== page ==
Belarus29 April 2002
Report on press freedom violations in Belarus
RSF publishes a report about attacks on press freedom in Belarus (www.rsf.org), which it has described for several years now as among the most serious in world.
Maintenance of a Soviet-style regime there after the dissolution of the Soviet Union in 1991, the authoritarian excesses of President Alexander Lukashenko since 1996 and the country’s resulting international isolation has not helped the situation. Belarus is the only country in Europe that is neither a member or even an observer at the Council of Europe, which Ukraine and Russia have both joined (in 1995 and 1996 respectively).
Freedom of information is key to any hope of democracy in Belarus. The independent media is hampered by state monopolies of printing and distribution, government pressure on TV and radio announcers, subsidies that only go to pro-government media and by a ban on funding from abroad.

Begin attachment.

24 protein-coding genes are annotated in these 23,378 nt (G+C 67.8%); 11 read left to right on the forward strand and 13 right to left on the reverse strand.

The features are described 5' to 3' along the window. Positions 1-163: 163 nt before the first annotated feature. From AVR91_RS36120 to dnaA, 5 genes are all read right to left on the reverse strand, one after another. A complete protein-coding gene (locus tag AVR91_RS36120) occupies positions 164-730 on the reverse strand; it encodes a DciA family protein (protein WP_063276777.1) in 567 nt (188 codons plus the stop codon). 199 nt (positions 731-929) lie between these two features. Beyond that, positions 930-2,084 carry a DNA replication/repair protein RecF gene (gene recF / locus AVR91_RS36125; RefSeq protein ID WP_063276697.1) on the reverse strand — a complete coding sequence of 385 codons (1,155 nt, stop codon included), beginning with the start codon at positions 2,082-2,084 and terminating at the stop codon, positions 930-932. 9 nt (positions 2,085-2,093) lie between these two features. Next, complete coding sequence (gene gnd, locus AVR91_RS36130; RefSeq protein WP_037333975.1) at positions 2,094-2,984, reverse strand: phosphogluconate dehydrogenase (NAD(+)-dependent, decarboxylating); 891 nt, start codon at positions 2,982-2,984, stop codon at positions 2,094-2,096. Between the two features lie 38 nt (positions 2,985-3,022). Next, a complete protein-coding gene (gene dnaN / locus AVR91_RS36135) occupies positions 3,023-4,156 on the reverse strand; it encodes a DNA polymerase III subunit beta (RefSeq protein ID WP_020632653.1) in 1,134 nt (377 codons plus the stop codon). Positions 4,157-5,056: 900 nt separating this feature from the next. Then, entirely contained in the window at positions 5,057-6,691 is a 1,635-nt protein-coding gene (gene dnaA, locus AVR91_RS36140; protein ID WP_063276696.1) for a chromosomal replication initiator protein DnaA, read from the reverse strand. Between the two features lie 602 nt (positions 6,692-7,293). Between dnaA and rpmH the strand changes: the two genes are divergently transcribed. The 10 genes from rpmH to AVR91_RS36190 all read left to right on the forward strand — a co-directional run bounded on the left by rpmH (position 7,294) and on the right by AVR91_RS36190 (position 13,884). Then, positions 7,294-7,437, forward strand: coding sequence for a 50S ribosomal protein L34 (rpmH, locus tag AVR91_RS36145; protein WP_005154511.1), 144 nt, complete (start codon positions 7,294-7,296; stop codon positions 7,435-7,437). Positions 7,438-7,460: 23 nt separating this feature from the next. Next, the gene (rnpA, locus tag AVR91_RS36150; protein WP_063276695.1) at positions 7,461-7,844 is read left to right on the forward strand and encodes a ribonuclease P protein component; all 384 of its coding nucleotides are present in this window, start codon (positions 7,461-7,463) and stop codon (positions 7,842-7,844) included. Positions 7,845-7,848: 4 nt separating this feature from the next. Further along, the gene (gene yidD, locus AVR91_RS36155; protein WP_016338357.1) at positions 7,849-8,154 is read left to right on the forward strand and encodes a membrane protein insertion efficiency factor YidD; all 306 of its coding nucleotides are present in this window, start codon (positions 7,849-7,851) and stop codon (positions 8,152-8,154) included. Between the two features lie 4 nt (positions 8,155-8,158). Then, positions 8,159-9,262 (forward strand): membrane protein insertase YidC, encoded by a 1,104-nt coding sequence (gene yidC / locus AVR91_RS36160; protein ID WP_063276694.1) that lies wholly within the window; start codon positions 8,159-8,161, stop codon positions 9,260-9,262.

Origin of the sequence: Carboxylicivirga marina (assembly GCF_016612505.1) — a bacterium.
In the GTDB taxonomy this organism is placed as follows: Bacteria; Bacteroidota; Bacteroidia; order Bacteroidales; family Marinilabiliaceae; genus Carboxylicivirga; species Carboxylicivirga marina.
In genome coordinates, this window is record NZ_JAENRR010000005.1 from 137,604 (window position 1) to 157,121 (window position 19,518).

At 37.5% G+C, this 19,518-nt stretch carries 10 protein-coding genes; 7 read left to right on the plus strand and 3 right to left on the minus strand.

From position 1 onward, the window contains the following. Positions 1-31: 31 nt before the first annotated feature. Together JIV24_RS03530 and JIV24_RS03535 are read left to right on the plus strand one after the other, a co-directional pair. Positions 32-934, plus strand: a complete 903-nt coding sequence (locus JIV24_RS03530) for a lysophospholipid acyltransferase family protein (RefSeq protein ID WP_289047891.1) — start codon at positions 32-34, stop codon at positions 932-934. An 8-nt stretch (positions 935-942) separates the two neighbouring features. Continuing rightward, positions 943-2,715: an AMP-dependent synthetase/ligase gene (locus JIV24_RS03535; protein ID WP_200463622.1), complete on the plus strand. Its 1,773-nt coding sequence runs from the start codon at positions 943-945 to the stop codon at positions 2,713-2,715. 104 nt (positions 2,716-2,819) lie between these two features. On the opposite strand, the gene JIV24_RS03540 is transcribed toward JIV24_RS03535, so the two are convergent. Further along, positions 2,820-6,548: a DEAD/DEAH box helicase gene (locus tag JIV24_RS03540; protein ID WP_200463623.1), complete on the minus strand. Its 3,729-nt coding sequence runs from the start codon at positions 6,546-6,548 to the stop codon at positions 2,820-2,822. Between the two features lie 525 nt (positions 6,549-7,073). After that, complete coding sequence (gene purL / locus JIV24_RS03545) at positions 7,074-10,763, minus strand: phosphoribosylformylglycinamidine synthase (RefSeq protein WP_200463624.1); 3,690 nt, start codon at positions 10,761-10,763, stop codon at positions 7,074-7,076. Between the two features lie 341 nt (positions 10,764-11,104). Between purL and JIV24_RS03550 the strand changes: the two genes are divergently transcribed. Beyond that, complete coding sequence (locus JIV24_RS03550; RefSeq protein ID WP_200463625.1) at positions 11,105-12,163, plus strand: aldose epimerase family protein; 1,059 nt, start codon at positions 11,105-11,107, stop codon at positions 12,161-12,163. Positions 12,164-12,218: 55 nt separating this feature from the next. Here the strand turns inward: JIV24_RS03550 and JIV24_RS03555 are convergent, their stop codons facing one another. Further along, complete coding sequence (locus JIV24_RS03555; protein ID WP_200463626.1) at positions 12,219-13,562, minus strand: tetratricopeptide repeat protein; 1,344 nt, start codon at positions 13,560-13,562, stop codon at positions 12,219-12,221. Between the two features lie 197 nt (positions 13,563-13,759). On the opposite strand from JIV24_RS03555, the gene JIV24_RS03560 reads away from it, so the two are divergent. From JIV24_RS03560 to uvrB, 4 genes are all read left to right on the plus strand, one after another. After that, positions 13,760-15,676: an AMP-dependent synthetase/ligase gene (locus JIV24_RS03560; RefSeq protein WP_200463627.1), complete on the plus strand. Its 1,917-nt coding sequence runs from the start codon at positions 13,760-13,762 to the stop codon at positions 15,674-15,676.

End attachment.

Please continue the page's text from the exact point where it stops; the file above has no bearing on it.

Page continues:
The disappearance of cameraman Dimitri Zavadski in 2000 shocked the country’s journalists, as did the trial in March this year of his alleged killers which did not seriously investigate his kidnapping and left many suspicions as to who was really responsible. The campaign for the September 2001 presidential election was marked by much pressure of all kinds on publications that were critical of the authorities.
The RSF report, based on accounts gathered in Minsk this March, describes the overall media situation in Belarus, lists the main attacks on press freedom and discusses prospects for reform as part of a dialogue between Belarus and European organisations.
read the report